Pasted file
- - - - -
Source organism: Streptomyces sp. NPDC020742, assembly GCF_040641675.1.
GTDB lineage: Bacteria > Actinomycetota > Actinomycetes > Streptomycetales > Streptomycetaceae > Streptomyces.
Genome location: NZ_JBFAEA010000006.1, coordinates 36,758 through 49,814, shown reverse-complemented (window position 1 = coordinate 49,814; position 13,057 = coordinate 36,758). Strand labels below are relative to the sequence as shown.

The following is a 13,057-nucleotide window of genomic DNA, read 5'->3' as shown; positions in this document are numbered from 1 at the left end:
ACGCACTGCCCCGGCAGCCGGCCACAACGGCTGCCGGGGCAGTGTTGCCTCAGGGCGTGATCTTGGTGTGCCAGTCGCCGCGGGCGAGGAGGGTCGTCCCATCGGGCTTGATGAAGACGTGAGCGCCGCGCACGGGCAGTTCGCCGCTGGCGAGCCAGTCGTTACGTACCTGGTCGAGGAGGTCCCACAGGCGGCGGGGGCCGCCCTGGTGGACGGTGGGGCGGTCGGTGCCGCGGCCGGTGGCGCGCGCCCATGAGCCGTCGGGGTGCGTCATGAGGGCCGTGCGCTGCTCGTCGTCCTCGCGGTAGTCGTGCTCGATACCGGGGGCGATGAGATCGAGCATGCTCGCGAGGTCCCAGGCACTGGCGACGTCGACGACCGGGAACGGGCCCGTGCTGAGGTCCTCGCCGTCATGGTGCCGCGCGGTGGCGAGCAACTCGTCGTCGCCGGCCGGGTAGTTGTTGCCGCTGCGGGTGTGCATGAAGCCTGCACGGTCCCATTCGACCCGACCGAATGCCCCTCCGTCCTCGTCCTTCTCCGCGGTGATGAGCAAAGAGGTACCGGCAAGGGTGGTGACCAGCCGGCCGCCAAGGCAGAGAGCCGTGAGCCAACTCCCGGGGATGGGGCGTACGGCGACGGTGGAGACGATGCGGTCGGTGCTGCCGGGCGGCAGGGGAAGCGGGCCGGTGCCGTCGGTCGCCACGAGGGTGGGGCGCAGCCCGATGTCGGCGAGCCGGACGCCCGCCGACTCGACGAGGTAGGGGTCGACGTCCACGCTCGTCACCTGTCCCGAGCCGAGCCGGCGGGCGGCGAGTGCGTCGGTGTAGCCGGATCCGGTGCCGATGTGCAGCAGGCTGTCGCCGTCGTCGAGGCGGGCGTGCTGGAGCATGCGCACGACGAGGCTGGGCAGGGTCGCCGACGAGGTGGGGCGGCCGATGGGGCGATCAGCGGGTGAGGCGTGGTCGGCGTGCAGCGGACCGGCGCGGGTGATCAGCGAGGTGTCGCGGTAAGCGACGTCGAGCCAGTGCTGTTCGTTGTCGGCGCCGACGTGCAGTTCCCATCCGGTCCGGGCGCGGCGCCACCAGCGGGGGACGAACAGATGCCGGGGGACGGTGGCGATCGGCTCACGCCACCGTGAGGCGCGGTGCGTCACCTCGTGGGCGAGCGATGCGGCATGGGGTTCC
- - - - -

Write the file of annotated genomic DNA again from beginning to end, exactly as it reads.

Source organism: Streptomyces sp. NPDC020742, assembly GCF_040641675.1.
GTDB lineage: Bacteria > Actinomycetota > Actinomycetes > Streptomycetales > Streptomycetaceae > Streptomyces.
Genome location: NZ_JBFAEA010000006.1, coordinates 36,758 through 49,814, shown reverse-complemented (window position 1 = coordinate 49,814; position 13,057 = coordinate 36,758). Strand labels below are relative to the sequence as shown.

The following is a 13,057-nucleotide window of genomic DNA, read 5'->3' as shown; positions in this document are numbered from 1 at the left end:
ACGCACTGCCCCGGCAGCCGGCCACAACGGCTGCCGGGGCAGTGTTGCCTCAGGGCGTGATCTTGGTGTGCCAGTCGCCGCGGGCGAGGAGGGTCGTCCCATCGGGCTTGATGAAGACGTGAGCGCCGCGCACGGGCAGTTCGCCGCTGGCGAGCCAGTCGTTACGTACCTGGTCGAGGAGGTCCCACAGGCGGCGGGGGCCGCCCTGGTGGACGGTGGGGCGGTCGGTGCCGCGGCCGGTGGCGCGCGCCCATGAGCCGTCGGGGTGCGTCATGAGGGCCGTGCGCTGCTCGTCGTCCTCGCGGTAGTCGTGCTCGATACCGGGGGCGATGAGATCGAGCATGCTCGCGAGGTCCCAGGCACTGGCGACGTCGACGACCGGGAACGGGCCCGTGCTGAGGTCCTCGCCGTCATGGTGCCGCGCGGTGGCGAGCAACTCGTCGTCGCCGGCCGGGTAGTTGTTGCCGCTGCGGGTGTGCATGAAGCCTGCACGGTCCCATTCGACCCGACCGAATGCCCCTCCGTCCTCGTCCTTCTCCGCGGTGATGAGCAAAGAGGTACCGGCAAGGGTGGTGACCAGCCGGCCGCCAAGGCAGAGAGCCGTGAGCCAACTCCCGGGGATGGGGCGTACGGCGACGGTGGAGACGATGCGGTCGGTGCTGCCGGGCGGCAGGGGAAGCGGGCCGGTGCCGTCGGTCGCCACGAGGGTGGGGCGCAGCCCGATGTCGGCGAGCCGGACGCCCGCCGACTCGACGAGGTAGGGGTCGACGTCCACGCTCGTCACCTGTCCCGAGCCGAGCCGGCGGGCGGCGAGTGCGTCGGTGTAGCCGGATCCGGTGCCGATGTGCAGCAGGCTGTCGCCGTCGTCGAGGCGGGCGTGCTGGAGCATGCGCACGACGAGGCTGGGCAGGGTCGCCGACGAGGTGGGGCGGCCGATGGGGCGATCAGCGGGTGAGGCGTGGTCGGCGTGCAGCGGACCGGCGCGGGTGATCAGCGAGGTGTCGCGGTAAGCGACGTCGAGCCAGTGCTGTTCGTTGTCGGCGCCGACGTGCAGTTCCCATCCGGTCCGGGCGCGGCGCCACCAGCGGGGGACGAACAGATGCCGGGGGACGGTGGCGATCGGCTCACGCCACCGTGAGGCGCGGTGCGTCACCTCGTGGGCGAGCGATGCGGCATGGGGTTCC